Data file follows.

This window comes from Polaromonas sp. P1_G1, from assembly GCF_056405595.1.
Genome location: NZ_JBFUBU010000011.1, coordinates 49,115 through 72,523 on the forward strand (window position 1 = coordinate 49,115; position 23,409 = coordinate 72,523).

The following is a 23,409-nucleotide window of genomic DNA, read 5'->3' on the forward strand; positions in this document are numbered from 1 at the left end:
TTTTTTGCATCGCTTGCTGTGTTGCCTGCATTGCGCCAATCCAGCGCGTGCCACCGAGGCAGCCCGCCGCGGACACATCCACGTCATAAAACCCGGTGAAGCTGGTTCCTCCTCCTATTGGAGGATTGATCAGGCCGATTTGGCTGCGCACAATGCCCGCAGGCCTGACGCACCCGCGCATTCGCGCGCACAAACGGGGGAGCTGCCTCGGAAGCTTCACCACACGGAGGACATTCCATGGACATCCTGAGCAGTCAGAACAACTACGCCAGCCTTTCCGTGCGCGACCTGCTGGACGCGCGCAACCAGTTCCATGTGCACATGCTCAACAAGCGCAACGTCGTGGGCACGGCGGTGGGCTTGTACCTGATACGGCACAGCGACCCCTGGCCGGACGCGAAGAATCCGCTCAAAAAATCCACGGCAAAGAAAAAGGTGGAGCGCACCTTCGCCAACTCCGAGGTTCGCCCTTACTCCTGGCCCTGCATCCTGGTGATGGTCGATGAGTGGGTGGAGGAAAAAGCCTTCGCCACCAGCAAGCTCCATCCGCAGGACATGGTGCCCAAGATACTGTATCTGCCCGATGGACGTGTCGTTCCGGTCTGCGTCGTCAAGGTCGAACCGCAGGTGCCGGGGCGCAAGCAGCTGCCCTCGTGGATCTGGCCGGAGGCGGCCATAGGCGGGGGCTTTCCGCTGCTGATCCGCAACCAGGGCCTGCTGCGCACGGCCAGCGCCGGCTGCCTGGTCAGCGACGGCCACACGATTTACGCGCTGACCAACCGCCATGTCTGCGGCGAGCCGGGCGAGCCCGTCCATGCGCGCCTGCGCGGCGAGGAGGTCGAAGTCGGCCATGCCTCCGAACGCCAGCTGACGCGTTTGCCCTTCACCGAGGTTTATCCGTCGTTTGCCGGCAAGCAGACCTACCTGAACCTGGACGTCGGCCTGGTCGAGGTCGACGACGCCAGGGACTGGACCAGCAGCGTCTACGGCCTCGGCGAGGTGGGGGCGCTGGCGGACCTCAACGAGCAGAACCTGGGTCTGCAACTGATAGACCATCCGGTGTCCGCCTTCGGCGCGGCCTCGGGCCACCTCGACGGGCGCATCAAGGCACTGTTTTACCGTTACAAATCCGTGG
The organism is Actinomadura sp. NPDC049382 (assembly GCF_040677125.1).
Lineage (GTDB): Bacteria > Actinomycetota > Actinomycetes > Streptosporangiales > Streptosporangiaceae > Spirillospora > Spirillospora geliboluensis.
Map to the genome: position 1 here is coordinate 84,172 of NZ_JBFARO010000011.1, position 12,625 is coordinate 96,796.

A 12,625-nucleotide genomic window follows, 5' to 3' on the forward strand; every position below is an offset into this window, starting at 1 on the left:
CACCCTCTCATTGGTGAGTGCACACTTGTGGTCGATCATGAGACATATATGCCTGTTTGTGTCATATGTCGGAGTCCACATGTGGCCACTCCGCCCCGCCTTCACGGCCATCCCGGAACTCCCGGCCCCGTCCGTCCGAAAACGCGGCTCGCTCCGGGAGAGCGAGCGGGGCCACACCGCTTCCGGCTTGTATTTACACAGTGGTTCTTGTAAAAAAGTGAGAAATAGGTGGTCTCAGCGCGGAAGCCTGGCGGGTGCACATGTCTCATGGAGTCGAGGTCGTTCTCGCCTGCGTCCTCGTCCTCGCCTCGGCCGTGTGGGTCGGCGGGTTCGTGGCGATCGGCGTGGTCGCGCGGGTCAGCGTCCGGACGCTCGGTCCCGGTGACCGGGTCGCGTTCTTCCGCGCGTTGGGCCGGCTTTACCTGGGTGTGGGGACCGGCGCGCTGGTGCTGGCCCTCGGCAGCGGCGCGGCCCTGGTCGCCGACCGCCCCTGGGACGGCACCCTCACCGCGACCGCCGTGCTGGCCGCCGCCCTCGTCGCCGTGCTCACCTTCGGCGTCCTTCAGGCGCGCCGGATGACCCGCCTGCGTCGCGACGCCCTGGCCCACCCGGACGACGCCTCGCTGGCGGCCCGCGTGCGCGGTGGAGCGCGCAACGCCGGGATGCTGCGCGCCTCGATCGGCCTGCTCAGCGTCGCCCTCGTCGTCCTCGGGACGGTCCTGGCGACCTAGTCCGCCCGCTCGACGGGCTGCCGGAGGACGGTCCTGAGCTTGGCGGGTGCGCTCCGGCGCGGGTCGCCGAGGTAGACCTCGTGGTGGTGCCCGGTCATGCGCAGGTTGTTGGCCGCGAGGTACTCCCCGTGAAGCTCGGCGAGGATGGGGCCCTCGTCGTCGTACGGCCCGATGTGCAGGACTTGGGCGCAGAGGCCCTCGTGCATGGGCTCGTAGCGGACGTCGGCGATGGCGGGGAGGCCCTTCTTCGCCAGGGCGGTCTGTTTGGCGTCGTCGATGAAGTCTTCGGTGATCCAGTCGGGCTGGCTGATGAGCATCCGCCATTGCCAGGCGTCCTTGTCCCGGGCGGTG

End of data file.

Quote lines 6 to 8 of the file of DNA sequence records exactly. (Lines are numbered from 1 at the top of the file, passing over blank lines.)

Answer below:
Lineage (GTDB): Bacteria > Actinomycetota > Actinomycetes > Streptosporangiales > Streptosporangiaceae > Spirillospora > Spirillospora geliboluensis.
Map to the genome: position 1 here is coordinate 84,172 of NZ_JBFARO010000011.1, position 12,625 is coordinate 96,796.

A 12,625-nucleotide genomic window follows, 5' to 3' on the forward strand; every position below is an offset into this window, starting at 1 on the left: